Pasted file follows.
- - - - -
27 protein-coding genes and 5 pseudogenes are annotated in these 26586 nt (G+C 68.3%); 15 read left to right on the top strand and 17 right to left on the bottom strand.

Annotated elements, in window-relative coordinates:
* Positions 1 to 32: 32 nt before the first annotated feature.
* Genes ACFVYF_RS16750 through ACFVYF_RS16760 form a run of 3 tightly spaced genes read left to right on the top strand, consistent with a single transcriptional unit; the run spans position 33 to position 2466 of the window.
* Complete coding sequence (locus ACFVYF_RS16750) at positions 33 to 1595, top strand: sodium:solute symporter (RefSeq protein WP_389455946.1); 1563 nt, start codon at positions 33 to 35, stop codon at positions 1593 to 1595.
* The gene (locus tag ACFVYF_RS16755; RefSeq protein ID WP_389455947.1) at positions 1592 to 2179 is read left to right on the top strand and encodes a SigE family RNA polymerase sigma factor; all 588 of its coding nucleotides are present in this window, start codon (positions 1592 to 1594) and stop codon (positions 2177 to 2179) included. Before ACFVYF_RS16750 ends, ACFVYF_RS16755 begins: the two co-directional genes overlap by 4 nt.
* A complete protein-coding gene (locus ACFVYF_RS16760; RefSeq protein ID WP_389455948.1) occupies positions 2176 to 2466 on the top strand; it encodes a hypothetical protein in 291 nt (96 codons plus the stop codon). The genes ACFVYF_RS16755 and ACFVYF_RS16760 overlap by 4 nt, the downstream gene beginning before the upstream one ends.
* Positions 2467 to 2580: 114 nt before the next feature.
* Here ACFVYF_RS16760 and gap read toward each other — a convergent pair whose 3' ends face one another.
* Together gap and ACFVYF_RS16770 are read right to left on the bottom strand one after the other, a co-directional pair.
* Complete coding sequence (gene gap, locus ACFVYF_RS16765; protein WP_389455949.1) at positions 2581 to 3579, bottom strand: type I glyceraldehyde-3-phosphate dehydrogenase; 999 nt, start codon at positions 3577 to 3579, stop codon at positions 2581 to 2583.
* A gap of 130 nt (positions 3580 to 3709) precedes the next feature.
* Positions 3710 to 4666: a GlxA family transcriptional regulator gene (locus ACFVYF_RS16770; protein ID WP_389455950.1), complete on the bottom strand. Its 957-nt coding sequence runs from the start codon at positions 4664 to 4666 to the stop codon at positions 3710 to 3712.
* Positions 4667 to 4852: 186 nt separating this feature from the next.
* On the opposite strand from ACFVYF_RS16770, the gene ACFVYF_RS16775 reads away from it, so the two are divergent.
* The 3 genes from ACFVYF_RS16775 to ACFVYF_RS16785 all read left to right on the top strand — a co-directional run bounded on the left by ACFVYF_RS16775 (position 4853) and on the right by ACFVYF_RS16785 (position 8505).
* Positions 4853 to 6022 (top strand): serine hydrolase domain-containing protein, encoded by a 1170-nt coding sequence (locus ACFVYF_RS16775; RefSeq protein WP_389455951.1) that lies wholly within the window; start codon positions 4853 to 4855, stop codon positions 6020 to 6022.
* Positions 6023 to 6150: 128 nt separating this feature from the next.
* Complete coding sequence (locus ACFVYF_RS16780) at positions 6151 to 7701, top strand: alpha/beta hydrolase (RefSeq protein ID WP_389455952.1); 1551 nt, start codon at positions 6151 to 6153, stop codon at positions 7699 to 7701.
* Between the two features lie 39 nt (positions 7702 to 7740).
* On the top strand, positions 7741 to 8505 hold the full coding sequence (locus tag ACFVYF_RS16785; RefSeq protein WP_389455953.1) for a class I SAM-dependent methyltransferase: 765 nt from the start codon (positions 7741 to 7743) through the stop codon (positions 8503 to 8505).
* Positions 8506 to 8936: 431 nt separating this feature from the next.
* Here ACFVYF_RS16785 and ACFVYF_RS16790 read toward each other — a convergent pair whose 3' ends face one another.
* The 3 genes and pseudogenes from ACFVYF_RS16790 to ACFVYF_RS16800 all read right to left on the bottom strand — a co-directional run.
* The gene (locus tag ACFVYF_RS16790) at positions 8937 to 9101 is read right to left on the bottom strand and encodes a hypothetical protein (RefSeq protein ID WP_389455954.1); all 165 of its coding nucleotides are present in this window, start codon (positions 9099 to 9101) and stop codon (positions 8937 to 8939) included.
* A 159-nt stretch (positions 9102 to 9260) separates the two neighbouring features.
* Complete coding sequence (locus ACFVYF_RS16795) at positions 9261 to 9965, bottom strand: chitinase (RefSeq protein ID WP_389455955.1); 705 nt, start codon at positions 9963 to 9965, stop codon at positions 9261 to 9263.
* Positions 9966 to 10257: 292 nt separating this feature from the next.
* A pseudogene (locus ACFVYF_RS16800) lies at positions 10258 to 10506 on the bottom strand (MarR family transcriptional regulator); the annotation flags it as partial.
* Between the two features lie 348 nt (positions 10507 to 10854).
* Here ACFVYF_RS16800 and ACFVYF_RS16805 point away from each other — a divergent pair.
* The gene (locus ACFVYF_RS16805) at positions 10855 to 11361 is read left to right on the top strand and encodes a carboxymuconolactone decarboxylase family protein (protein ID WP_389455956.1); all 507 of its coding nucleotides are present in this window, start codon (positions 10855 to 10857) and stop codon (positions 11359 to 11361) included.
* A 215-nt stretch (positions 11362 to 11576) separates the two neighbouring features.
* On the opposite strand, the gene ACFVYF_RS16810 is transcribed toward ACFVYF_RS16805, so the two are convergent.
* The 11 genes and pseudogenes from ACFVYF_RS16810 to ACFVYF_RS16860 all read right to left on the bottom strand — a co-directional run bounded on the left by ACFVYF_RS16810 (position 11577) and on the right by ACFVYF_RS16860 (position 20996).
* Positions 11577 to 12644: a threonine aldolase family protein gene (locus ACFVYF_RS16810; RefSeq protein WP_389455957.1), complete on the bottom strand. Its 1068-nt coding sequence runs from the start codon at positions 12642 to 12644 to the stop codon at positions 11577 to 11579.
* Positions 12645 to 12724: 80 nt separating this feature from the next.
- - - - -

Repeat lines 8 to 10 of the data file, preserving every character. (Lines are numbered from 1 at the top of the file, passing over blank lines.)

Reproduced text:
* Positions 2467 to 2580: 114 nt before the next feature.
* Here ACFVYF_RS16760 and gap read toward each other — a convergent pair whose 3' ends face one another.
* Together gap and ACFVYF_RS16770 are read right to left on the bottom strand one after the other, a co-directional pair.